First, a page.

The Very Last Blockbuster Store Is On Twitter And It's Hysterical
At least they have a sense of humor about failure.
Remember when you had to go to an actual store to rent a movie? Blockbuster Video Entertainment was a pioneer. Some of its achievements include trampling Nintendo, gaining exclusive rights to tons of movies, and making millions off of customers' late fees.
The company was so successful it was invincible. What could possibly end this giant's reign? 8 evil letters: INTERNET.
Blockbuster watched Netflix's birth and growth. Slowly, Blockbuster, the superstar, faded into the shadows. The lights went out and it was pitch-dark.
Blockbuster got with the times a little too late. The company filed for bankruptcy when they couldn't keep up with the competition.
But the bravest of souls rise from the dead. Blockbuster's back to haunt us all... with nostalgic hilarity!
A Twitter account claiming to be the last surviving Blockbuster store posts hilarious tweets that play on the success the company once was.
Here's what you need to know: The Last Blockbuster is out to get the enemy.
Netflix wasn't the enemy at first. In reality, it could have been Blockbuster's hero had the big boss accepted its offer.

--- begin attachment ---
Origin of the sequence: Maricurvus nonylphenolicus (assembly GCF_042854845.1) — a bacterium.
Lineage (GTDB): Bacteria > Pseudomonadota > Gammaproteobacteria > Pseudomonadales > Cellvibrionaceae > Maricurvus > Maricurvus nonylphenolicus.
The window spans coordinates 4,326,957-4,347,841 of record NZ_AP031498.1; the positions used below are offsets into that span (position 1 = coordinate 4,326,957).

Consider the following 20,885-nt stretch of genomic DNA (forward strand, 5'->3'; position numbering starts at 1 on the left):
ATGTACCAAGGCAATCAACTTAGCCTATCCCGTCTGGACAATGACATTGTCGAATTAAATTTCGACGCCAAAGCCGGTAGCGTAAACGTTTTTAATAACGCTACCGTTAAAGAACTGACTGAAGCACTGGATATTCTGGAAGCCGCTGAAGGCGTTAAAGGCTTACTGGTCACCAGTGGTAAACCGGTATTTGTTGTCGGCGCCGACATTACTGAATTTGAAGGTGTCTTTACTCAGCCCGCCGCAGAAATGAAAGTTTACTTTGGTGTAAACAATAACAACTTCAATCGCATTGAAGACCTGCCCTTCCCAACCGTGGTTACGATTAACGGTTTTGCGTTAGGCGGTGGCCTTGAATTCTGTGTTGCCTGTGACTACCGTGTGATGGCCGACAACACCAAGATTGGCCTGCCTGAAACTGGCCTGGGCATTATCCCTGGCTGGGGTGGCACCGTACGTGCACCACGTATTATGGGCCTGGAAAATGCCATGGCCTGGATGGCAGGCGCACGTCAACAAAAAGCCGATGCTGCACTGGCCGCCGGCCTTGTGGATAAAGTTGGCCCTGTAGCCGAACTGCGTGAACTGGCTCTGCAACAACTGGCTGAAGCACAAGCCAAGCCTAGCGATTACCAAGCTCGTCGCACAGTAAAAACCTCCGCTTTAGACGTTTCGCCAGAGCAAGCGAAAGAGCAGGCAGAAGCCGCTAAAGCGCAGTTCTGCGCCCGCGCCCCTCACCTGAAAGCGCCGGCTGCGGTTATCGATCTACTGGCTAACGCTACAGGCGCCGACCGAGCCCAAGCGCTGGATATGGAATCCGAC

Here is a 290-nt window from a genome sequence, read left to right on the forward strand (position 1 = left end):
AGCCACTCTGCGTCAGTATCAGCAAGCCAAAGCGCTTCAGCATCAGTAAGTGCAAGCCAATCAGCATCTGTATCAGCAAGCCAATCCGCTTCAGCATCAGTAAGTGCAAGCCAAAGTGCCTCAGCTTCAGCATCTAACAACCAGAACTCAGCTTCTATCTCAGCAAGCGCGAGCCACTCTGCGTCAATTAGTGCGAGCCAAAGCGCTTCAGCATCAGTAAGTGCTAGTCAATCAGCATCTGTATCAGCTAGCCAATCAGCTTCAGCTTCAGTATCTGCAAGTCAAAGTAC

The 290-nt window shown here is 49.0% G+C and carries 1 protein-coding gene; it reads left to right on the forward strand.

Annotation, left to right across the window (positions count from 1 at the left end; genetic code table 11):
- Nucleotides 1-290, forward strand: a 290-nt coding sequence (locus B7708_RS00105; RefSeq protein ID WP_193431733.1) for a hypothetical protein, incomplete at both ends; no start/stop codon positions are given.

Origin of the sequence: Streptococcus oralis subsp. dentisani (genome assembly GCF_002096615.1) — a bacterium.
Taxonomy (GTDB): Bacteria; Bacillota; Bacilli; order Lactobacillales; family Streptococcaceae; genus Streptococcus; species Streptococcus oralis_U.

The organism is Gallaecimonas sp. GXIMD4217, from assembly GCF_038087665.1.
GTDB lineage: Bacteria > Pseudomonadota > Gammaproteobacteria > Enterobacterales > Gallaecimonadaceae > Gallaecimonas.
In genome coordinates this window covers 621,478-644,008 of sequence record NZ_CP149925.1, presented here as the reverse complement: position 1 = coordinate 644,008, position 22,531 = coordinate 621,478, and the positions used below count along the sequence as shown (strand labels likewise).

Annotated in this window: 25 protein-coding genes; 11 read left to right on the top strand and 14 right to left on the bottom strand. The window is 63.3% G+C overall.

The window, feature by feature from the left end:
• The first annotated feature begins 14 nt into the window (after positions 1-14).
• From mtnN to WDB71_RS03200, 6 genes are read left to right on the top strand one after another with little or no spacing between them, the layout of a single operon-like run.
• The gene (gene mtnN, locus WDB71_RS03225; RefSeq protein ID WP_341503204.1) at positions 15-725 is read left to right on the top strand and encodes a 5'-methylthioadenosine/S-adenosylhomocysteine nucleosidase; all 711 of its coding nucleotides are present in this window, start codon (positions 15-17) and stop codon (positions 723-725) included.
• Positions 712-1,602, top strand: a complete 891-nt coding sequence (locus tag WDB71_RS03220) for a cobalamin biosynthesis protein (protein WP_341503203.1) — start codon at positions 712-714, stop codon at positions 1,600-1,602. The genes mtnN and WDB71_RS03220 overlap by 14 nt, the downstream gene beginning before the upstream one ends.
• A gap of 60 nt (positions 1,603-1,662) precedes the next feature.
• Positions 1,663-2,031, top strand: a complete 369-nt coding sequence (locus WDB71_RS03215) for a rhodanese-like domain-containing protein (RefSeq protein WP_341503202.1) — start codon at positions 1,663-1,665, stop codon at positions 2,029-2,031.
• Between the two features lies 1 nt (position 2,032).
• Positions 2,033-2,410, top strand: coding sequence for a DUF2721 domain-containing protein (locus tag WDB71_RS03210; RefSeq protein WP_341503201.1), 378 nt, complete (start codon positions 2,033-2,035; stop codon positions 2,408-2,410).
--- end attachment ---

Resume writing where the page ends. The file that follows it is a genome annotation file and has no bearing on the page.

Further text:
Hastings, CEO of then little-known Netflix, proposed to handle Blockbuster's online efforts, but the big boss turned him down and, according to Forbes, he got "laughed out of the room."
Really, all enemies.
Just like Netflix, gas stations used to be a harmless blip on the radar.
DAMN YOU, REDBOX.
They know you go to those kiosks because you miss them.
Honestly though, these tweets could totally scare you into submission
But not really. When the stores started closing up, other retailers competed to have the prime spots.
The stores' locations proved to be so perfect that a pawnshop bought at least five former Blockbuster stores to use for their business.
They seem to really have a knack for hinting subtly at your unfulfilled existence.
But the truth is they're really nice.
Blockbuster was a firm believer of the "Disney mum rule." The company never carried porn (which maybe half the reason why the internet ate their business alive.)
They're crying for help, in a bid to survive. These tweets are proof.
Like, they're begging at this point.
Speaking of money, the company made $800 million in late fees in 2000. It's good to know some of that was channeled to charities.
A lot has been written about their business model, why they failed, what they should have done and stuff. Well, they have this to say:
We just wish people wouldn't bully the poor souls, no matter how much they might deserve it.
These tweets show that Blockbuster's definitely back in the game. They may have been late but they are here now.
So let's leave it to the guys to do what they do best--entertain.
Remember the happy childhood memories—the gum ball machine, the merry staff in their yellow/blue uniform, you and your sister running around the store while your mom and dad argued about which Kevin Costner film to rent.
Remember the times, remember the memories. Bring them back to life. Together, let's make Blockbuster great again.